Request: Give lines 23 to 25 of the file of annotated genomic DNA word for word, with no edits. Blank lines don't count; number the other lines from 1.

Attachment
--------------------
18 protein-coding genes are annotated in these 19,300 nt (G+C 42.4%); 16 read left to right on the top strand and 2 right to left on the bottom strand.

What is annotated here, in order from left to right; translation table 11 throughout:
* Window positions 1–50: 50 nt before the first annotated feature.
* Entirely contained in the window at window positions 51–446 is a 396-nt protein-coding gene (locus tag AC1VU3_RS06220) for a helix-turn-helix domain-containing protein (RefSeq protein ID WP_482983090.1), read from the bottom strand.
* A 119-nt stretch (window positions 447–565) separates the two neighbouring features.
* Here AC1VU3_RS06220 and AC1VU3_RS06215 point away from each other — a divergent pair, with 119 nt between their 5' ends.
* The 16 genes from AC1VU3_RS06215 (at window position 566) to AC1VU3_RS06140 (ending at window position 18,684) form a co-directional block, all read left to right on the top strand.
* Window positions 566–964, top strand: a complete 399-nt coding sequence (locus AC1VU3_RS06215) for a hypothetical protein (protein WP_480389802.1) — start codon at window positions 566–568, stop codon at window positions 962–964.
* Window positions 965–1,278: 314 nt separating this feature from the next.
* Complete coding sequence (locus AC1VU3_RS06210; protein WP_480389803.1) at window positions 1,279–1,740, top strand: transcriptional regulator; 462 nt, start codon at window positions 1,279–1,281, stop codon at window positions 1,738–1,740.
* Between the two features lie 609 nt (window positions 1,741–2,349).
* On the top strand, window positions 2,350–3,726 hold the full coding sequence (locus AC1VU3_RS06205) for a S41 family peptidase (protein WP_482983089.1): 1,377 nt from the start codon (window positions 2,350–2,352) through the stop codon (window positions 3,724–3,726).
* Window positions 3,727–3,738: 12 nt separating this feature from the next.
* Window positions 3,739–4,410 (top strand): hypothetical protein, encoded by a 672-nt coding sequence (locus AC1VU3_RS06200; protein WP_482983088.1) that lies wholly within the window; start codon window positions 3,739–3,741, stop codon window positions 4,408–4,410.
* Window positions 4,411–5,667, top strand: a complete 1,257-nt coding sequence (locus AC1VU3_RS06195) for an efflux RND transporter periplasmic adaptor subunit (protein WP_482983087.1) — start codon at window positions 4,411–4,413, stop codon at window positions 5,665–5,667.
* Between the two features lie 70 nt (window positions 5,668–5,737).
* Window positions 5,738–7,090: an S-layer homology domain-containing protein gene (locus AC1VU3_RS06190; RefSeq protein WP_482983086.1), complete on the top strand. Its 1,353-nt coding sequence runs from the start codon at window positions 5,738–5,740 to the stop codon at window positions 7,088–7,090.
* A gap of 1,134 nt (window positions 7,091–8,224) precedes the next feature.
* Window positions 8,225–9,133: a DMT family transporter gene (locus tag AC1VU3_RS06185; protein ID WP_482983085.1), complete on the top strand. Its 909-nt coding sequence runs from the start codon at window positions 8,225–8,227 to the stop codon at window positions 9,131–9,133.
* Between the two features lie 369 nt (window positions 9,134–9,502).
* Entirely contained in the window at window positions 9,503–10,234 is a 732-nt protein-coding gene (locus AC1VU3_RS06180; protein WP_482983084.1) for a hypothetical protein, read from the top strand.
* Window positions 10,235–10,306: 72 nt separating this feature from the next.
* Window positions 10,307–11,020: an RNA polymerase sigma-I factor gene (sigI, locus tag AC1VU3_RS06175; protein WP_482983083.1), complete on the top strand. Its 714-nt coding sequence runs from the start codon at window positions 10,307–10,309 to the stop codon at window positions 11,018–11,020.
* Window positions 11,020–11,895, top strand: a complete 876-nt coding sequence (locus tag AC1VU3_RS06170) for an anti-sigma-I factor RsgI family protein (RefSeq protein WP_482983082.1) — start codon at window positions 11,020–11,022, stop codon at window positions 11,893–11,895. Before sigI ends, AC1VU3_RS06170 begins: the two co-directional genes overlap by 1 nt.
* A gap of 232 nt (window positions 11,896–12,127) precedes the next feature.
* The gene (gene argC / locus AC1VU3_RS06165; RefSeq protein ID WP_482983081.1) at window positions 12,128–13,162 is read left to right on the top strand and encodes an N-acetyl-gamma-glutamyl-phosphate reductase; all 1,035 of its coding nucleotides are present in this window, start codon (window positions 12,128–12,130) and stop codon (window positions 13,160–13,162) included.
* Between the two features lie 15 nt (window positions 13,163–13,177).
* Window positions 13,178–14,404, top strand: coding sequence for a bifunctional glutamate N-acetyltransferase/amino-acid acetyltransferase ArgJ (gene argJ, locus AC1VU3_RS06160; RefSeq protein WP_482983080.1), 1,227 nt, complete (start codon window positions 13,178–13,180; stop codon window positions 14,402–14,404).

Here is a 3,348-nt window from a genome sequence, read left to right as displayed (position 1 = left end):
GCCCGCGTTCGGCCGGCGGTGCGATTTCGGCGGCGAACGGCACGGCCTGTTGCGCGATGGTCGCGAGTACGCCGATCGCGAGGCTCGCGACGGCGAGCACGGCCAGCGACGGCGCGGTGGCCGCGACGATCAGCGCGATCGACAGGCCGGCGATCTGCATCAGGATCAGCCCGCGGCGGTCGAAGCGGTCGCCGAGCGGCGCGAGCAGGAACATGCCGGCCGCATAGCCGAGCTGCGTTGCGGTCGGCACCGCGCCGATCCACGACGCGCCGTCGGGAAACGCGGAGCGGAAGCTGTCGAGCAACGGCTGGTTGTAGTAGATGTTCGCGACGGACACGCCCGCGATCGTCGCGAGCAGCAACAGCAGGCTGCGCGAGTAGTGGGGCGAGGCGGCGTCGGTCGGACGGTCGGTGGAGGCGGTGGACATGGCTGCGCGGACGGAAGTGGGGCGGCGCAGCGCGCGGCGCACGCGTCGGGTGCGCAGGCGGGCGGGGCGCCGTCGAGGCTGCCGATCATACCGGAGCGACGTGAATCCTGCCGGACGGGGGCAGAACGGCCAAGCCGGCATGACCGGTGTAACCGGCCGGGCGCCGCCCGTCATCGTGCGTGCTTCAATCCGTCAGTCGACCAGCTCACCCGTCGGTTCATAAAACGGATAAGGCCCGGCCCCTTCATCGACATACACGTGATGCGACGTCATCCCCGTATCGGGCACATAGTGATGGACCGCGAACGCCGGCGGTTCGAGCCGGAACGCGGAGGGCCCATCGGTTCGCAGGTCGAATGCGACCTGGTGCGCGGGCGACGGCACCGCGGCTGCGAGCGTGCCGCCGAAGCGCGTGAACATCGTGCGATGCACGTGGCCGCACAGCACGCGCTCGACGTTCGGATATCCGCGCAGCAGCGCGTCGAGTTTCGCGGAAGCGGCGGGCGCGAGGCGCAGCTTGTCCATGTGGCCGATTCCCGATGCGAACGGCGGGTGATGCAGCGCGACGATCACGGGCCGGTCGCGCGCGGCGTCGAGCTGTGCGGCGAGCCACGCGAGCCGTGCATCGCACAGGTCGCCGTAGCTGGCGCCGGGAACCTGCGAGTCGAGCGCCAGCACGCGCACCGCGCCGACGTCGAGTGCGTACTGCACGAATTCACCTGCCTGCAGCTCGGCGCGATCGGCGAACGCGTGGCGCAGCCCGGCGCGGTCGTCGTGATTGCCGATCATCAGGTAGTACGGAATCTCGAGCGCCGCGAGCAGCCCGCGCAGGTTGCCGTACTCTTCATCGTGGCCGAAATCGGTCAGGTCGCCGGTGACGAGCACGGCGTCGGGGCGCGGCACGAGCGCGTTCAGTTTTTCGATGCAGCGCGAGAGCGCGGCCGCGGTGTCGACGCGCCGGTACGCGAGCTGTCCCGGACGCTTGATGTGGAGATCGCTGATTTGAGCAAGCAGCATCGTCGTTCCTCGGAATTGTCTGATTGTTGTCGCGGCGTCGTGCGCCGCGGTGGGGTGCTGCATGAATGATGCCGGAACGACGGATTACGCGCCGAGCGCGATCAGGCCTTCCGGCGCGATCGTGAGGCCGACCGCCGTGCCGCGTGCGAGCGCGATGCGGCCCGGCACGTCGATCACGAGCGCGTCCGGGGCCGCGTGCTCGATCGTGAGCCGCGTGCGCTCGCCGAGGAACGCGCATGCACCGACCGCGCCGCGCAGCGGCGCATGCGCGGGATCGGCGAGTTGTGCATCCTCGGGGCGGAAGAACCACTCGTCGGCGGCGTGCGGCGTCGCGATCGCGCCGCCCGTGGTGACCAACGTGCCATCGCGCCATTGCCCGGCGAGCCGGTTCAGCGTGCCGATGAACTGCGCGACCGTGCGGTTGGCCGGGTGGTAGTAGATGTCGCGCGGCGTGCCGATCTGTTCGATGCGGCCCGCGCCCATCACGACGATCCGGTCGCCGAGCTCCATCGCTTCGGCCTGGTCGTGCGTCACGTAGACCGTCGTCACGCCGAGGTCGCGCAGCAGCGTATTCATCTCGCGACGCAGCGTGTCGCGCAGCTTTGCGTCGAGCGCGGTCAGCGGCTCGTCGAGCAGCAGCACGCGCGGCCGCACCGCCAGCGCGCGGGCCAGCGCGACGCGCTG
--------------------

* Window positions 10,307–11,020: an RNA polymerase sigma-I factor gene (sigI, locus tag AC1VU3_RS06175; protein WP_482983083.1), complete on the top strand. Its 714-nt coding sequence runs from the start codon at window positions 10,307–10,309 to the stop codon at window positions 11,018–11,020.
* Window positions 11,020–11,895, top strand: a complete 876-nt coding sequence (locus tag AC1VU3_RS06170) for an anti-sigma-I factor RsgI family protein (RefSeq protein WP_482983082.1) — start codon at window positions 11,020–11,022, stop codon at window positions 11,893–11,895. Before sigI ends, AC1VU3_RS06170 begins: the two co-directional genes overlap by 1 nt.
* A gap of 232 nt (window positions 11,896–12,127) precedes the next feature.